A Deeper Look at VASA12 August 2011
Much has been said and written about VASA (the vSphere APIs for Storage Awareness), a key part of vSphere 5 and the “magic” behind the new profile-driven storage functionality. I recently had the opportunity to dive a bit deeper into VASA, and discovered some information that I felt was important to share with the virtualization community. This post probably won’t earn me any brownie points at VMware, but at least we’ll all have a better idea of what VASA can and cannot do.
The basic premise of VASA is that something called the VASA provider (also referred to as a storage provider in the vSphere Client UI) supplies something called capabilities about datastores. It is widely believed that for each datastore the VASA provider will pass up multiple capabilities like deduplication, replication, snapshot status, RAID level, drive type, or performance (IOps/MBps) capacities. vSphere administrators could then use some arbitrary combination of these capabilities to create a VM storage profile. VM storage profiles can then help determine which datastores are compatible (support the necessary capabilities) or incompatible (don’t support the required capabilities) when creating new VMDKs, performing Storage vMotion operations, cloning a VM, or deploying a VM from a template.
This sounds pretty cool, right? Unfortunately, that’s not how VASA works.
The VASA protocol actually limits the storage provider to supplying (or assigning) only one capability to each datastore. That’s right—each datastore can have only one capability provided by the VASA provider (a capability assigned by the storage provider is also referred to as a system-provided capability). So instead of VASA providing up individual attributes like RAID level, drive type, etc., and allowing vSphere administrators to build VM storage profiles from these attributes, the VASA provider must supply a single “meta-attribute” that is a sum of the various configuration options. This means you’ll see system-provided capabilities like:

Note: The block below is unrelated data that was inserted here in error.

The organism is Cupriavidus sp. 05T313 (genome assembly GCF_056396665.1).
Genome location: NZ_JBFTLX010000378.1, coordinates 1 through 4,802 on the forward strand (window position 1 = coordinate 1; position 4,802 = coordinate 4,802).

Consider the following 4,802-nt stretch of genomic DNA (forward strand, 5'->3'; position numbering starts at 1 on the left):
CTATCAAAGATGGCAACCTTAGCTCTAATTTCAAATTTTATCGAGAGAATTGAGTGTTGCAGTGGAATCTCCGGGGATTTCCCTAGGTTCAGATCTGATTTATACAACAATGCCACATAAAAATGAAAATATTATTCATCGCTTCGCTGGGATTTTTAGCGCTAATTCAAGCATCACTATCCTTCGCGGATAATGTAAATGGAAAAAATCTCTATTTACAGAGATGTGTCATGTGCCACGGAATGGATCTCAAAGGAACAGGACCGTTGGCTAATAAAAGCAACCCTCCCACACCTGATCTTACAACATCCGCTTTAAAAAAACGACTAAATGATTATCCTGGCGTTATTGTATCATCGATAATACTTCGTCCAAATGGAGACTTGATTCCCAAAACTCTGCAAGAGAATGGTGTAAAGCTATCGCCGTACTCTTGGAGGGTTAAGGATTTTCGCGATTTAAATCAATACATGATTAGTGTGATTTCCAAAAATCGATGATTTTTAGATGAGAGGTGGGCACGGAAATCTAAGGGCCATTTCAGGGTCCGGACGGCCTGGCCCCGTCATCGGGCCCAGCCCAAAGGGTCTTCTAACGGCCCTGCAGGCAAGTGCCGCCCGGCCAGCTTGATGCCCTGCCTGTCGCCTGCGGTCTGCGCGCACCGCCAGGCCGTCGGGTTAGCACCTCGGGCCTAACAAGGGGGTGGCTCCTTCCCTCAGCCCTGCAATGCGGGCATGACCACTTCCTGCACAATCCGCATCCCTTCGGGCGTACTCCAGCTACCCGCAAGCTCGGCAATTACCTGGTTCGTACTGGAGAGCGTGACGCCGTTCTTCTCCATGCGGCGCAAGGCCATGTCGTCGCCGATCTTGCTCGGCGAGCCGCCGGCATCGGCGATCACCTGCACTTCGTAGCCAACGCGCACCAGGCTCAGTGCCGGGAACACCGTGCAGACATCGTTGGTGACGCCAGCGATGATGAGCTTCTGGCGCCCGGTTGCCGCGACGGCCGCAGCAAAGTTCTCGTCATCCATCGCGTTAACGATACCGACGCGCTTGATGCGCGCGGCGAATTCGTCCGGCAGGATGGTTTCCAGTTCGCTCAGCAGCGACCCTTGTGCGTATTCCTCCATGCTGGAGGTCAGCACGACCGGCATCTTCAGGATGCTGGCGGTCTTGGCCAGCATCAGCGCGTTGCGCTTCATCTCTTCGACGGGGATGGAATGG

A concatenation of various attributes lumped together in a single label, like “RAID 5;Thin;Deduplicated;SAS/FC Drives”
A generic but descriptive label, like “High Performance”
A fully generic label such as “Gold” or “Silver”
<aside>At this point it should be fairly obvious that the use of the word “capability” in the manner that VASA and profile-driven storage use it is horribly misleading. “Label,” as I’ve used above, is far more accurate.</aside>
The VASA provider will then assign one of these system-provided capabilities to the datastore. vSphere administrators have the option of applying one user-defined capability to a datastore as well. This means that, at most, any given datastore may have a maximum of two capabilities: one system-provided and one user-defined.
Because your datastores may have no more than two capabilities assigned, your VM storage profiles can also have no more than two capabilities selected. Think about it—if you select three capabilities (which the UI will let you do), all datastores will be found incompatible because none of them have all three capabilities.
This behavior is a far cry from what many people expected and believed VASA would do, myself included. I expected VASA to be far more powerful and far more flexible than it is, and I would imagine that a fairly significant number of readers were under the same impression.
I’d love to hear from the readers. What were your impressions of what VASA would deliver, and how do they compare to the reality? Feel free to share your thoughts in the comments below.Tags: Storage · VMware · Virtualization · vSphere Previous Post: Thinking Out Loud: What if vSphere Supported FabricPath? Next Post: Thinking Out Loud: Logical Link Multiplexing (Sort Of)